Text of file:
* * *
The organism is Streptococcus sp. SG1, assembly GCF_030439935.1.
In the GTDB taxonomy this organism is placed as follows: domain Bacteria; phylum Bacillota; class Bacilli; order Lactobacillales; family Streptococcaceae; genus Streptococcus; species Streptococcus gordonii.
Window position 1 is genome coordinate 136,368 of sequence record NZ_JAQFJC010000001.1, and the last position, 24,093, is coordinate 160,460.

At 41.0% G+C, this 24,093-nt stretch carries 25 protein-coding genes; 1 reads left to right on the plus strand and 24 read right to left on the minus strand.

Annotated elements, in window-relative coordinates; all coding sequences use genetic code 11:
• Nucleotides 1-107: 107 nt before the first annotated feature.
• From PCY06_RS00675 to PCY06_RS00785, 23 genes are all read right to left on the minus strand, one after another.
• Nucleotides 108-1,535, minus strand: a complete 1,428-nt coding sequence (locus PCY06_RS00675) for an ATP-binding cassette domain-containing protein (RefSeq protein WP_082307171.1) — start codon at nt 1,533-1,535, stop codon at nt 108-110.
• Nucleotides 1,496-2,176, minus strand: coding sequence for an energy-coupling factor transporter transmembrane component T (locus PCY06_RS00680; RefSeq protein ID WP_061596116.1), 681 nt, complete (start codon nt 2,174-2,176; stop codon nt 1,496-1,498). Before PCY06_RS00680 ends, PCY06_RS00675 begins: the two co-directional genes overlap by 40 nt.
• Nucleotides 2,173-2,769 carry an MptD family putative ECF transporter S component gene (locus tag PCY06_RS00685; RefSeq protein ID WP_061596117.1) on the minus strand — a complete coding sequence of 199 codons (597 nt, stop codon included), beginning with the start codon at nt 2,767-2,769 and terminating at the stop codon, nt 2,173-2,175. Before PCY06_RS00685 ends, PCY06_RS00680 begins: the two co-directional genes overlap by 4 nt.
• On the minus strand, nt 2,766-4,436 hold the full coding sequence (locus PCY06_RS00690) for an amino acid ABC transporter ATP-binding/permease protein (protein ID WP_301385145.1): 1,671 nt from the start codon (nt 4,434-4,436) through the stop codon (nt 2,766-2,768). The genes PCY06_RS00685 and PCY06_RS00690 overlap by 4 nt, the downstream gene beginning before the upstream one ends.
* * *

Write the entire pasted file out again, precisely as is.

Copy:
The organism is Streptococcus sp. SG1, assembly GCF_030439935.1.
In the GTDB taxonomy this organism is placed as follows: domain Bacteria; phylum Bacillota; class Bacilli; order Lactobacillales; family Streptococcaceae; genus Streptococcus; species Streptococcus gordonii.
Window position 1 is genome coordinate 136,368 of sequence record NZ_JAQFJC010000001.1, and the last position, 24,093, is coordinate 160,460.

At 41.0% G+C, this 24,093-nt stretch carries 25 protein-coding genes; 1 reads left to right on the plus strand and 24 read right to left on the minus strand.

Annotated elements, in window-relative coordinates; all coding sequences use genetic code 11:
• Nucleotides 1-107: 107 nt before the first annotated feature.
• From PCY06_RS00675 to PCY06_RS00785, 23 genes are all read right to left on the minus strand, one after another.
• Nucleotides 108-1,535, minus strand: a complete 1,428-nt coding sequence (locus PCY06_RS00675) for an ATP-binding cassette domain-containing protein (RefSeq protein WP_082307171.1) — start codon at nt 1,533-1,535, stop codon at nt 108-110.
• Nucleotides 1,496-2,176, minus strand: coding sequence for an energy-coupling factor transporter transmembrane component T (locus PCY06_RS00680; RefSeq protein ID WP_061596116.1), 681 nt, complete (start codon nt 2,174-2,176; stop codon nt 1,496-1,498). Before PCY06_RS00680 ends, PCY06_RS00675 begins: the two co-directional genes overlap by 40 nt.
• Nucleotides 2,173-2,769 carry an MptD family putative ECF transporter S component gene (locus tag PCY06_RS00685; RefSeq protein ID WP_061596117.1) on the minus strand — a complete coding sequence of 199 codons (597 nt, stop codon included), beginning with the start codon at nt 2,767-2,769 and terminating at the stop codon, nt 2,173-2,175. Before PCY06_RS00685 ends, PCY06_RS00680 begins: the two co-directional genes overlap by 4 nt.
• On the minus strand, nt 2,766-4,436 hold the full coding sequence (locus PCY06_RS00690) for an amino acid ABC transporter ATP-binding/permease protein (protein ID WP_301385145.1): 1,671 nt from the start codon (nt 4,434-4,436) through the stop codon (nt 2,766-2,768). The genes PCY06_RS00685 and PCY06_RS00690 overlap by 4 nt, the downstream gene beginning before the upstream one ends.